Wednesday, May 29, 2024

Penn State team converts stem cells to insulin-producing pancreatic beta cells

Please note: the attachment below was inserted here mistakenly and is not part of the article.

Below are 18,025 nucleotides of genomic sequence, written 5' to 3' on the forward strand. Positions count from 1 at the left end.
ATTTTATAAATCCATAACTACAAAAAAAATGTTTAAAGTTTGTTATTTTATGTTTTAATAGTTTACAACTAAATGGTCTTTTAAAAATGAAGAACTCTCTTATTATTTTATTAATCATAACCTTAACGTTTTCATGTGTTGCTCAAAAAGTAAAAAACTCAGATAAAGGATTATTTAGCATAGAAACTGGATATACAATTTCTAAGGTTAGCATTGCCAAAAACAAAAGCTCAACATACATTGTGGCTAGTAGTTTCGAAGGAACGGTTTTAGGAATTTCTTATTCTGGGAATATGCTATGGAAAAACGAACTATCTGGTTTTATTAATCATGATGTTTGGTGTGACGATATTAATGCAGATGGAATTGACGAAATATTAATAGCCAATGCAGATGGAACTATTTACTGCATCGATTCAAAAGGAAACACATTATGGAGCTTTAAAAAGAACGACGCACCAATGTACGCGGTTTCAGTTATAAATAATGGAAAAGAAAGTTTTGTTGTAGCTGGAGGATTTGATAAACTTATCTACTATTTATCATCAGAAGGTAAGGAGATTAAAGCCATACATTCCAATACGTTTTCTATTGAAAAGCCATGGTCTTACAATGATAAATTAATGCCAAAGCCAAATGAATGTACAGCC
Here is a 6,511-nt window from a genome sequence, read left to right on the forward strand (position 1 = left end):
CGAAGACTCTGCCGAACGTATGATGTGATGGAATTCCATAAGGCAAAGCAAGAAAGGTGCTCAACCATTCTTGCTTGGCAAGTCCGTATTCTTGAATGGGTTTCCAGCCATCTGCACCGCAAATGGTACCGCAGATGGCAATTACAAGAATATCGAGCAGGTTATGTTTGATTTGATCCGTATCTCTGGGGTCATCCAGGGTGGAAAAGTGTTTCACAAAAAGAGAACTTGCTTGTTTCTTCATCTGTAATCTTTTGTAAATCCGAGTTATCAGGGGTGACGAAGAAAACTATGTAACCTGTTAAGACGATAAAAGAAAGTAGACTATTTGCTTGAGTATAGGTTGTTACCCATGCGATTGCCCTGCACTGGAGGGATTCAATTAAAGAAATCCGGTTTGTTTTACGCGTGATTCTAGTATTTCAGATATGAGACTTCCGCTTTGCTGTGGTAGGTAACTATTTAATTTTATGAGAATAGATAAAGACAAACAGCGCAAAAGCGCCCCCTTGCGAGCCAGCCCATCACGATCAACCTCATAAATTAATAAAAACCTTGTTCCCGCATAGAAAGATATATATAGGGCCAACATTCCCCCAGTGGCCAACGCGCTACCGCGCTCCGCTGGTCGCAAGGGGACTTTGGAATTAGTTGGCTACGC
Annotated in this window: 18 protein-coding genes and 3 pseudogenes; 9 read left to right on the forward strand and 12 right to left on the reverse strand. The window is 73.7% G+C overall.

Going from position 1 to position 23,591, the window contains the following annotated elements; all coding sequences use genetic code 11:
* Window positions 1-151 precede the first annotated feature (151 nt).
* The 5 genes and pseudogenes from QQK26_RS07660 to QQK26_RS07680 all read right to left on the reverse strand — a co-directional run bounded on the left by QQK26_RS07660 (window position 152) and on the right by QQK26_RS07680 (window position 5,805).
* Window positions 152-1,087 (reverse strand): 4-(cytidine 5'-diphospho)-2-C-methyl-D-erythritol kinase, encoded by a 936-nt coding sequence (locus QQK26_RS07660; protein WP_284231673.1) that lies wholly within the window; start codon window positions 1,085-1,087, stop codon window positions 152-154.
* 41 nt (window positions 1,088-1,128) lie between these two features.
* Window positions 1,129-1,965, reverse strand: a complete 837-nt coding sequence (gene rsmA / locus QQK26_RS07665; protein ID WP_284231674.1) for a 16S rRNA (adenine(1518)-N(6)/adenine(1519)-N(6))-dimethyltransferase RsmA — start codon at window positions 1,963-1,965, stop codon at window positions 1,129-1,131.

The human body can be genetically inclined to attack its own cells, destroying the beta cells in the pancreas that make insulin, which helps convert sugar into energy. Called Type 1 diabetes, this disorder can occur at any age and can be fatal if not carefully managed with insulin shots or an insulin pump to balance the body’s sugar levels. But there may be another, personalized option on the horizon, according to Xiaojun Lian, associate professor of biomedical engineering and biology at Penn State. Lian and his team converted human embryonic stem cells into beta cells capable of producing insulin using only small molecules in the laboratory, making the process more efficient and cost effective. Stem cells can become other cell types through signals in their environment, and some mature cells can revert to stem cells – induced pluripotency. The researchers found that their approach worked for human embryonic and induced pluripotent stem cells, both derived from federally approved stem-cell lines. According to Lian, the effectiveness of their approach could reduce or eliminate the need for human embryonic stem cells in future work. “Diabetes is a severe disease in the United States and around the world,” Lian said. “The patient’s own immune cells kill their ability to produce insulin and regulate their glucose levels. We thought stem cells could potentially solve the problem and allow a person to regulate their insulin and glucose levels appropriately again.” Stem cells can become any cell type through environmental conditions or laboratory interference. The trick, Lian said, is figuring out the precise conditions to sway a stem cell to become a functioning version of the desired cell type. “If we could convert stem cells into pancreatic beta cells and transfer them back to the patient, it might be possible to cure diabetes,” Lian said. “It’s a difficult question. Scientists have been trying to find the solution for more than 20 years. Our lab realized we had to take a different approach.” In previous attempts, according to Lian, researchers used growth factors, or groups of proteins, to manipulate stem cells into various cell types. Growth factors, however, are expensive and unstable, resulting in a costly and inefficient manufacturing process. “Our approach allows us to use the same low-cost chemical at different doses to generate different intermediate cell types, one of which can become pancreatic beta cells,” Lian said. “We’re now working to optimize this approach and move it to clinical trials, but we’ve done the hard work of significantly lowering the cost. Cell therapy is amazing, but not everybody can afford it. Our goal is to make it available to everyone who needs it.”

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